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If you’ve ever had a job in the U.S., chances are you’ve heard of OSHA. No, it’s not related to marine biology.

The Occupational Safety and Health Administration (OSHA) is a large regulatory agency of the United States Department of Labor. OSHA’s mission is,

“To ensure safe and healthful working conditions for workers by setting and enforcing standards and by providing training, outreach, education and assistance.”

OSHA is kind of like the hall monitor at your school asking to check your hall pass on your way to the restroom or yelling at you to stop running to your next class. The hall monitor was there to make sure everyone followed the rules and stayed safe. Similar to the hall monitor, OSHA has a set of laws and regulations. These regulations are designed to keep workers safe and range from where hazardous materials are stored to what’s the best height for your computer monitor.

You might not have the fondest memories of the hall monitor. Maybe they didn’t believe you when you said the teacher didn’t give you a hall pass or maybe they shushed you in the middle of a very important discussion about the recent Dawson’s Creek. But you can rest assured, OSHA is all about your safety and happiness. By law, employers have to provide workers with a safe work environment. But OSHA also protects workers’ rights in the workplace like your right to file a confidential complaint to have your workplace inspected. The hall monitor works for the people now.

OSHA does require a variety of “hall passes” or compliance documents like written safety plans and records of incident reports.

 

Below are a few examples of things an organization must do to be compliant with OSHA:

  • Establish or update operating procedures and communicate them so that employees follow safety and health requirements.
  • Provide safety training in a language and vocabulary workers can understand.
  • Employers with hazardous chemicals in the workplace must develop and implement a written hazard communication program.
  • Provide copies of Safety Data Sheets for all substances on the premises.
  • Keep records of work-related injuries and illnesses.
  • Provide access to employee medical records and exposure records to employees or their authorized representatives.

The list itself is enough to make you feel like you’re drowning in paperwork. But it’s clear being compliant with OSHA is in everyone’s best interest. So how can you accomplish that without spending all of your time filing paperwork?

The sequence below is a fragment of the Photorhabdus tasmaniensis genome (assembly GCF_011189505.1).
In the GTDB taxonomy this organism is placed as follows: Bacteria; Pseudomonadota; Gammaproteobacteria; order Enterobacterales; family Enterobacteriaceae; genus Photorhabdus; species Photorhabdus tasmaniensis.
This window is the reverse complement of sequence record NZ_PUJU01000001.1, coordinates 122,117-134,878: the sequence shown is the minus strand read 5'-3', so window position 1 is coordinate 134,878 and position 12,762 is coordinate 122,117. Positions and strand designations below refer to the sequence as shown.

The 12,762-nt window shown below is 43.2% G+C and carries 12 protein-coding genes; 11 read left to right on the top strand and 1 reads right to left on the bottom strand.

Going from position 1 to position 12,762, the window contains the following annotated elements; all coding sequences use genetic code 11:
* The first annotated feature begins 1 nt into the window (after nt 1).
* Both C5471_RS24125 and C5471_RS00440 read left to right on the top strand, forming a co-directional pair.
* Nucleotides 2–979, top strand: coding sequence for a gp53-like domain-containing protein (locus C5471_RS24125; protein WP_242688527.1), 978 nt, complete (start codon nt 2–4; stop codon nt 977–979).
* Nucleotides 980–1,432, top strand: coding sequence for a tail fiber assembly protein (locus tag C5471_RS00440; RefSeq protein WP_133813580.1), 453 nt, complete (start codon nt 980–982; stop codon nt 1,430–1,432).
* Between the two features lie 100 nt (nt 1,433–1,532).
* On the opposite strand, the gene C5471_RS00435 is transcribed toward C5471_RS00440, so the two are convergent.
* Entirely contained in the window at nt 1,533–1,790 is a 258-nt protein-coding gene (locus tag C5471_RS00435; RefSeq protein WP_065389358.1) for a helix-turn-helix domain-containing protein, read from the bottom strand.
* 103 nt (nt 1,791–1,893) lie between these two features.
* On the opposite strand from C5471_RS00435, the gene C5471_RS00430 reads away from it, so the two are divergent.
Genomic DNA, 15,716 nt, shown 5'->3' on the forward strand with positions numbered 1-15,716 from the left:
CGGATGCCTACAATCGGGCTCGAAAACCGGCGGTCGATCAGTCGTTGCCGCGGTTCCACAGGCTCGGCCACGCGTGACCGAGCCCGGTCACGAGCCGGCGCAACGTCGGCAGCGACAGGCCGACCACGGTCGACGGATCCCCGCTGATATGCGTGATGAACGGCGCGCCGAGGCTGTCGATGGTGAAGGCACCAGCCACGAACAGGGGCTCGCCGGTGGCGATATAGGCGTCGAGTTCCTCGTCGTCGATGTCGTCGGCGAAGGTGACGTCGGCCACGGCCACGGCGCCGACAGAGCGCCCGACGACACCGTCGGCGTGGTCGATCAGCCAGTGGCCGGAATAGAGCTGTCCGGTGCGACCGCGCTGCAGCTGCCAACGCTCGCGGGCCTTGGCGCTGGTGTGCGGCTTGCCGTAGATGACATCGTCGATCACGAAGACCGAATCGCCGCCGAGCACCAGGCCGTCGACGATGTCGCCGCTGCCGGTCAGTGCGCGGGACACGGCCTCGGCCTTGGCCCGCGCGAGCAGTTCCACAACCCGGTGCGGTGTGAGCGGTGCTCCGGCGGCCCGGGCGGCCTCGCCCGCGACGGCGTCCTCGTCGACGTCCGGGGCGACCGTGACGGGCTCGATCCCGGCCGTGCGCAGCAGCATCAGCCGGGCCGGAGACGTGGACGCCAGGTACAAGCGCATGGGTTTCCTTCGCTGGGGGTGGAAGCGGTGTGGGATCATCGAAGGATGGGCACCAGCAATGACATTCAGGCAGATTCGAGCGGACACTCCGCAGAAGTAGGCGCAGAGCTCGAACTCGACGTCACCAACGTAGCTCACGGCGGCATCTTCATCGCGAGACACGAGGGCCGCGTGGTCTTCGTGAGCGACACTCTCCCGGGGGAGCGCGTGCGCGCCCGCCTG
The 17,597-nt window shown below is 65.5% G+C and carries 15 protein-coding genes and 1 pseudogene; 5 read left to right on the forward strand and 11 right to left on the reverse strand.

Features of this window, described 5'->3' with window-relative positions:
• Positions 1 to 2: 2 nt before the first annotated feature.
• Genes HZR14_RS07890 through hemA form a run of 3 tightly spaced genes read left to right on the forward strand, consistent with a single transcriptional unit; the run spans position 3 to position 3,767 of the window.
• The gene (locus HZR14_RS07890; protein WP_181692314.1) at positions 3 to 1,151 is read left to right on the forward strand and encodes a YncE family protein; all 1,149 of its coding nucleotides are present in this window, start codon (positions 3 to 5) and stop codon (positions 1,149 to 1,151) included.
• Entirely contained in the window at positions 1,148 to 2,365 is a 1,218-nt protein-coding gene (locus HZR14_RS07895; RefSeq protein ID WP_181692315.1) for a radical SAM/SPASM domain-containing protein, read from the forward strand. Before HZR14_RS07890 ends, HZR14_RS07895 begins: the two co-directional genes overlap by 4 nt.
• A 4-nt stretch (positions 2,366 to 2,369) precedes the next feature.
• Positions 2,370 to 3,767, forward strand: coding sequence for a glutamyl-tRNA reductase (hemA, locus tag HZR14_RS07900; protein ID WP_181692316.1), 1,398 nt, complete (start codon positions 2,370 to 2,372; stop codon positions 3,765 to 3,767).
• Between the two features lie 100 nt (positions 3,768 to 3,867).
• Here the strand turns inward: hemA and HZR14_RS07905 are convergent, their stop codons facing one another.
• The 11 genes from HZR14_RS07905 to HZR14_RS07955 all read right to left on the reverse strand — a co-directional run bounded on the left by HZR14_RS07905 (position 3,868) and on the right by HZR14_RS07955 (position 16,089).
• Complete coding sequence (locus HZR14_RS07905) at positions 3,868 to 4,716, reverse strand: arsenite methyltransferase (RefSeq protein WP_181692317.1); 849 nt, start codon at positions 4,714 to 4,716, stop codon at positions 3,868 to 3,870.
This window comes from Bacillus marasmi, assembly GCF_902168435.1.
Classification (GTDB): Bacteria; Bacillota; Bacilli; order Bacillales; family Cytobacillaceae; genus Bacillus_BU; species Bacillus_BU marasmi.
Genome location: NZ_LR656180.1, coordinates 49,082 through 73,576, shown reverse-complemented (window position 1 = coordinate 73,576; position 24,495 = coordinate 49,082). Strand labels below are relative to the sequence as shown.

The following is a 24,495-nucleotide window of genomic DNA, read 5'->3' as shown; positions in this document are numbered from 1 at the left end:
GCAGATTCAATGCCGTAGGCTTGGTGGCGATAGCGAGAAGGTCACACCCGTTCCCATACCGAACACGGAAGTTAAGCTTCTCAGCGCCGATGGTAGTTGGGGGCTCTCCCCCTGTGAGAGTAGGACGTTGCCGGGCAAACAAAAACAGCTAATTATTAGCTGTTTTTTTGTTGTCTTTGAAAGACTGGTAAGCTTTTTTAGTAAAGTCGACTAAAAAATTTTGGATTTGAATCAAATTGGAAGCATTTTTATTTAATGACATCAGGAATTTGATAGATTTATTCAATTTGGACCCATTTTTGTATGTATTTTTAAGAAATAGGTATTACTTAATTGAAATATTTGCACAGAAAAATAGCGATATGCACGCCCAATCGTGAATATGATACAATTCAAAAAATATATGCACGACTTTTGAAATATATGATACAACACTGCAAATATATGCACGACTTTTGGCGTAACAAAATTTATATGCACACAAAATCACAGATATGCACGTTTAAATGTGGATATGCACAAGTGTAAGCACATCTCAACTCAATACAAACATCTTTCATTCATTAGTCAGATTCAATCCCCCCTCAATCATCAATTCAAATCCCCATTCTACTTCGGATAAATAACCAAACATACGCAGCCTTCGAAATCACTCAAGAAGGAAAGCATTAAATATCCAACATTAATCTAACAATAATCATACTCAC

There are a few options.

Option 1: You could hire someone to be in charge of putting together all the necessary documents and keep up with deadlines.

 

This person would also need to become a specialist on OSHA guidelines as a misstep can result in fines. They will also need to be incredibly organized. OSHA is fair, but they’re not very patient and if they ask you for compliance documents, you should be able to produce them in a timely manner. Depending on the size of your organization, this job might require a committee. Pro tip: Make it fun by giving them a name like the Omniscient OSHA Order and having t-shirts made.

Unfortunately, not everyone has the time or resources for specialized committee swag.

 

Option 2: Use specialized software.

 

We’re living in a technologically advanced time and whether you’re an early adopter or still surrounded by multiple filing cabinets, there’s technology out there that can make your life easier.

MedTrainer has a built-in OSHA toolkit that gives you a step-by-step checklist of everything your organization needs to be compliant. Everything is stored in the MedTrainer platform so you don’t have to worry about keeping track of multiple binders. Incident reports can be a big hassle from making sure employees know how and where to file reports to keeping those reports together and stored for several years. With MedTrainer’s cloud-based platform, staff can fill out incident forms from anywhere, and MedTrainer stores them digitally with easy look-up access. Imagine everything you need like safety plans and incident reports and safety data sheets all in one place and searchable.

I know what you’re thinking. That all sounds amazing, but you were really excited about the specialized swag. MedTrainer’s got you covered there, too.

Meg is our Chief Care Officer and she is also an adorable and capable bear. Meg makes compliance as easy as possible for healthcare professionals like you. People often compare her to international pop icon Meghan Trainor, likely due to their career success, infectious personality, and dedication to their craft. When it comes to your compliance needs, Meg has your back. From advice to warm bear hugs, you can count on Meg.

 

To see the OSHA toolkit for yourself, schedule a demo today.